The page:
The demonstration couldn't have been better planned. Greenpeace protesters swung on carefully-strung wires from the St. John's Bridge in Portland, Oregon, last Thursday -- obstructing the path of a Royal Dutch Shell icebreaker ship that was attempting to leave port. Below, kayakers milled around the waters of the Willamette River, Portland's key inland shipping lane.
Onlookers cheered from the shoreline. Those who were positioned in path of the vessel stocked themselves with plenty of food and water in case the standoff went on for days. And for a while, it looked like it would. Shell's vessels, bound for the Arctic, where the company was given federal go-ahead to start drilling, appeared to be going nowhere. For now.
Earlier that day, Shell's 2015 first quarter report reflected a similar quandary. Second quarter results indicated that low oil prices and demand in the past year had cost the company $2.3 billion. In an effort to stem the losses, Shell had announced it would cut 6,500 jobs and sell off $20 billion in assets over the coming year.
Last April, BP reported losses that were even worse. Profits plummeted 60 percent by the first quarter of 2015, revealing a widening gap in its earning capacity since the start of 2014. Shell showed the same results for that quarter as well. According to one analyst, it was the worst loss in profits for oil companies since 2009.
Both companies are blaming the collapse of their profits on external issues like oil prices and dwindling demand for drilling in places like Alberta, Canada, where a new technology once promised huge returns for oil and gas investments. Shell's decision to pull the plug on a 200,000-barrel tar sands project earlier this year was an indicator that it was being increasingly careful about the investments it chose. The Pierre River Mine, once thought to be a profitable investment, is the largest development of its kind in the Alberta oil sands region.
In fact, it is in the Alberta oil sands that one finds the biggest indicator of what may be in store for these oil and gas companies. TransCanada and Suncor Energy have both cut jobs, unable to sustain against the falling price of the barrel. The loss of thousands of jobs in Alberta's once flourishing oil fields is a change that few in western Canada would have foreseen two years ago.
And there is another underlying current that links all of these companies: increased, vocal public scrutiny. Over the past decade, all of these companies have been the target of public protests, blockades and media campaigns. And all have sustained financial losses as a result of business decisions that critics -- and affected communities -- felt weren't in their best interests to support.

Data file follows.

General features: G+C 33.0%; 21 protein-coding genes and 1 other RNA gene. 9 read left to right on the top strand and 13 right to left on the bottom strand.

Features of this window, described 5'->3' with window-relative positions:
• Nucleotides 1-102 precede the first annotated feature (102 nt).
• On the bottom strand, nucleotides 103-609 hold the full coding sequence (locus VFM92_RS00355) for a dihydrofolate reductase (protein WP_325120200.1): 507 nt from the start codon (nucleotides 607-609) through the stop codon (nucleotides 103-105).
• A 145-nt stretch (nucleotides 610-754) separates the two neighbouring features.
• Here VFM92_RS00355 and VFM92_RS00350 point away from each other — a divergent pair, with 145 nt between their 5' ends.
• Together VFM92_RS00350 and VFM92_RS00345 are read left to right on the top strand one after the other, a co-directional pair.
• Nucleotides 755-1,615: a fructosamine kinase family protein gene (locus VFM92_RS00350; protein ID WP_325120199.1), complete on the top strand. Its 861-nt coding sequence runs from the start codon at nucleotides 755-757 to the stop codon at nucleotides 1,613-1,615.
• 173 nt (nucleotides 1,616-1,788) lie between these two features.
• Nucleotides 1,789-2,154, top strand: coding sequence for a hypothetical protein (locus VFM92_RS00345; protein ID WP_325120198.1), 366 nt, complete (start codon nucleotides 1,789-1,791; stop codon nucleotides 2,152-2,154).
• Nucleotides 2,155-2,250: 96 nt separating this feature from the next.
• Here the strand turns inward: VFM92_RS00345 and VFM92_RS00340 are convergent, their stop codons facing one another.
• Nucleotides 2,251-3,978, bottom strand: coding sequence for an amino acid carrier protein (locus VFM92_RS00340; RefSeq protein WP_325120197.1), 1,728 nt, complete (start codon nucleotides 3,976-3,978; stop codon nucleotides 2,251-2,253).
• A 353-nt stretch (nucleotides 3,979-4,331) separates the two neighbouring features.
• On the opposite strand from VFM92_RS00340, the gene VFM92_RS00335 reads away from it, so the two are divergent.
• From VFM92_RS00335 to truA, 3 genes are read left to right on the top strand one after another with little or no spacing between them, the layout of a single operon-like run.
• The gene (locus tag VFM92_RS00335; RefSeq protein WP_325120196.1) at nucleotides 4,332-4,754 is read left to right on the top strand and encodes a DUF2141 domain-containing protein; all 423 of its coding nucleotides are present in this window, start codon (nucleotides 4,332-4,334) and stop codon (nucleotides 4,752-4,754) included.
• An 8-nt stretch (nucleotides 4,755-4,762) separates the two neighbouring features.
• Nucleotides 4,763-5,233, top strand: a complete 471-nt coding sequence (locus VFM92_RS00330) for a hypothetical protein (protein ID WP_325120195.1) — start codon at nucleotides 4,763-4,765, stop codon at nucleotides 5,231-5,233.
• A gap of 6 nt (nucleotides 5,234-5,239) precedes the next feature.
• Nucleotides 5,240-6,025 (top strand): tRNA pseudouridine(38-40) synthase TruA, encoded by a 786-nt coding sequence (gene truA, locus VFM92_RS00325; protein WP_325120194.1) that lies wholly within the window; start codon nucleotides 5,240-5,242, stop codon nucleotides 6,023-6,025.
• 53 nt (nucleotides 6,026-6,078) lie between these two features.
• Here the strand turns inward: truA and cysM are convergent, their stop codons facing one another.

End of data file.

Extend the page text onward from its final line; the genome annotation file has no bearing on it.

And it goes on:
In 2009, Suncor took Greenpeace to court for interrupting its production in 2009. A Suncor refinery was also the target of protests in 2014. The demonstrations against Transcanada's Keystone Pipeline are legendary, but the company has also been the subject of protests in Quebec, where a few hundred individuals turned out to protest seismic testing in the small town of Cacouna. And BP's fight with the U.S. court system over compensations for the Deepwater Horizon spill is ongoing, as has been the vigilant protests by environmentalists to ensure that restitution is fulfilled.
Shell, which fought a lawsuit for a massive series of oil spills in Nigeria, has also been under pressure to compensate local community members for the spills. The company's costs now not only include legal fees from the 2008 spills, but also the ongoing damage to its reputation as a company that is accused of not living up to its word.
On Thursday evening, after several hours of tense confrontation with protesters, Shell's icebreaker, MSV Fennica, peaceably motored out of port after police removed enough demonstrators from the bridge for the vessel to weave past the protests. Earlier that day, U.S. District Court Judge Sharon Gleason ruled that Greenpeace was in contempt of court for violating a May 2015 order to stay away from Shell's drilling vessels and operations following a protest in Seattle. She also imposed fines starting at $2,500 for every hour that Greenpeace volunteers remained in the vessel's path.
It's unknown whether the protests against Arctic drilling are over. Citizens continue to call on President Barack Obama to rescind the company's drilling permit, which at this point may be unlikely. With the Arctic already carved up between key nations, the search for the world's most obscure oil source has, in the words of some environmentalists, been dubbed a "reckless gold rush." And as we already know from North American pioneer history, with gold rushes that left many more paupers than rich, the price of the hunt is often greater than the payout in the end.
Jan Lee is a former news editor and award-winning editorial writer whose non-fiction and fiction have been published in the U.S., Canada, Mexico, the U.K. and Australia. Her articles and posts can be found on TriplePundit, JustMeans, and her blog, The Multicultural Jew, as well as other publications. She currently splits her residence between the city of Vancouver, British Columbia and the rural farmlands of Idaho.